Herold (2008, p. 346) asserts that resistance to change is a common occurrence. However, transformational leadership that exists at Google has been influential in ensuring that there is a shift of focus from resistance, uncertainty and fear of change into innovation and forward thinking. Such is made possible since such leadership ensures employee engagement, longevity and commitment exists. Moreover, according to Dvir, Eden, Avolio and Shamir (2002, p. 740), the type of leadership at Google (transformational leadership) has been beneficial in terms of bringing about change management. Larry Page is a transformational leader who understands how to effectively communicate all levels and departments with by providing facts and logic, establishing some form of connection, being open, honest, trust, support when it comes to instituting change.

Google’s Transformational leadership and its inter-relationship with structure and culture as related to organizational change

            As noted above, transformational leadership is engaging, open and democratic in nature. Google Inc has employed such type of leadership for long. Transformational leadership used by Google is related to its structure and culture which is related to organizational change of the firm. Google’s organizational structure is cross-functional in nature. Google’s company organizational structure has three main characteristics divided into function-based definition, product-based definition and a degree of flatness whereby Google’s employees are encouraged to bypass the middle management and report directly to the CEO (Maccoby, 2009, p. 60).

Google’s organizational culture is interesting. The culture of the firm is not typical, partly due to the effects it has on the firm’s organizational structure. However, its culture has been termed as being innovative, open, hands-on, supportive of small-company-family rapport, and  smart with an emphasis on excellence (Brandt, 2011, p. 4). Google’s organizational structure and culture is to some extent related to transformational leadership which promotes honesty, employee engagement, innovation and trust. All these work towards promoting the much needed organizational change that majority of firms across the globe are lately pursuing.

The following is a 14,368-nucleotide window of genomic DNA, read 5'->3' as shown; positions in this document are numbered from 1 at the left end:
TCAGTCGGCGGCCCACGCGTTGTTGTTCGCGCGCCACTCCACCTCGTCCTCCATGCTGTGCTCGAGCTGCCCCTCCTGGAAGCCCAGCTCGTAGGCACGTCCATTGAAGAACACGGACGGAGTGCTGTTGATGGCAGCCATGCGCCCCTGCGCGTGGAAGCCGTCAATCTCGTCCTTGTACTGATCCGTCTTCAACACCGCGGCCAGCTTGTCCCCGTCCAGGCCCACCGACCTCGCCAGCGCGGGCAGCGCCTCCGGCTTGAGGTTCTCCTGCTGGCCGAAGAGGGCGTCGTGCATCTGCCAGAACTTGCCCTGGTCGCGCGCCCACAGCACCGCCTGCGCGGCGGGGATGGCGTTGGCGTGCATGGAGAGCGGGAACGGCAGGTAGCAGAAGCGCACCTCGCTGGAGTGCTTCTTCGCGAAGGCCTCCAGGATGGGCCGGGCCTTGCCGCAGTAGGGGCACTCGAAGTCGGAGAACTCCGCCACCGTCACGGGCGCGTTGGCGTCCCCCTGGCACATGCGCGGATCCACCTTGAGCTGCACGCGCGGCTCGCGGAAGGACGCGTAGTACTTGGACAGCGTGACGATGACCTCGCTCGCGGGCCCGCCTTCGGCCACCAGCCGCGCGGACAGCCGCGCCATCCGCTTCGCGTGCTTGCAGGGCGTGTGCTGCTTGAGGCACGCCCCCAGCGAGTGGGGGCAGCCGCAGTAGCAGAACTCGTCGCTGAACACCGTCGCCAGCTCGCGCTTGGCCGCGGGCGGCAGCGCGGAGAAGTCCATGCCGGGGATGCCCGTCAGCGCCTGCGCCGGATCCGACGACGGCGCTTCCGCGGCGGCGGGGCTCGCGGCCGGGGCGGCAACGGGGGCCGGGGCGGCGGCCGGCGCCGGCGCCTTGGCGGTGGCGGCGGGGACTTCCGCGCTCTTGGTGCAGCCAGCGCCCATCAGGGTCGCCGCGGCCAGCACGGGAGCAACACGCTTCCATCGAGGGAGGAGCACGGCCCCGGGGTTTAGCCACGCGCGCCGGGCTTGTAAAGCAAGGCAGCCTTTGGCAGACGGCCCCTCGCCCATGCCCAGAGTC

Conclusion

            In a recap, an organization without clear leadership is bound to fail. Good leadership is the fuel that drives companies towards growth and development. Leadership alone cannot make such to be achievable with ease. The type of leadership matters a lot. At Google, transformational leadership has been the key towards influencing the internal environment the organization. Through this type of leadership, Google has been able to achieve a lot. Of importance though, it is evident that Google’s company structure and culture is to a larger extent related to transformational leadership which has been the reason as to why resistance to change at Google has been minimal.

 

Bibliography

Alvarez, J.L., Svejenova, S. and Vives, L., 2007. Leading in pairs. MIT Sloan Management Review, 48(4), p.10.

Brandt, R.L., 2011. The Google Guys: Inside the Brilliant Minds of Google Founders Larry Page and Sergey Brin. Penguin.

Dvir, T., Eden, D., Avolio, B.J. and Shamir, B., 2002. Impact of transformational leadership on follower development and performance: A field experiment. Academy of management journal, 45(4), pp.735-744.

Herold, D.M., Fedor, D.B., Caldwell, S. and Liu, Y., 2008. The effects of transformational and change leadership on employees’ commitment to a change: a multilevel study. Journal of Applied Psychology, 93(2), p.346.

Judge, T.A. and Piccolo, R.F., 2004. Transformational and transactional leadership: a meta-analytic test of their relative validity. Journal of applied psychology, 89(5), p.755.

Maccoby, M., 2009. Needed: Managers who are leaders. Research-Technology Management, 52(2), pp.58-60.

Nadler, D.A., 2007. The CEO’s second act. Harvard business review, 85(1), p.66.

Puccio, G.J., Mance, M. and Murdock, M.C., 2010. Creative leadership: Skills that drive change. Sage Publications.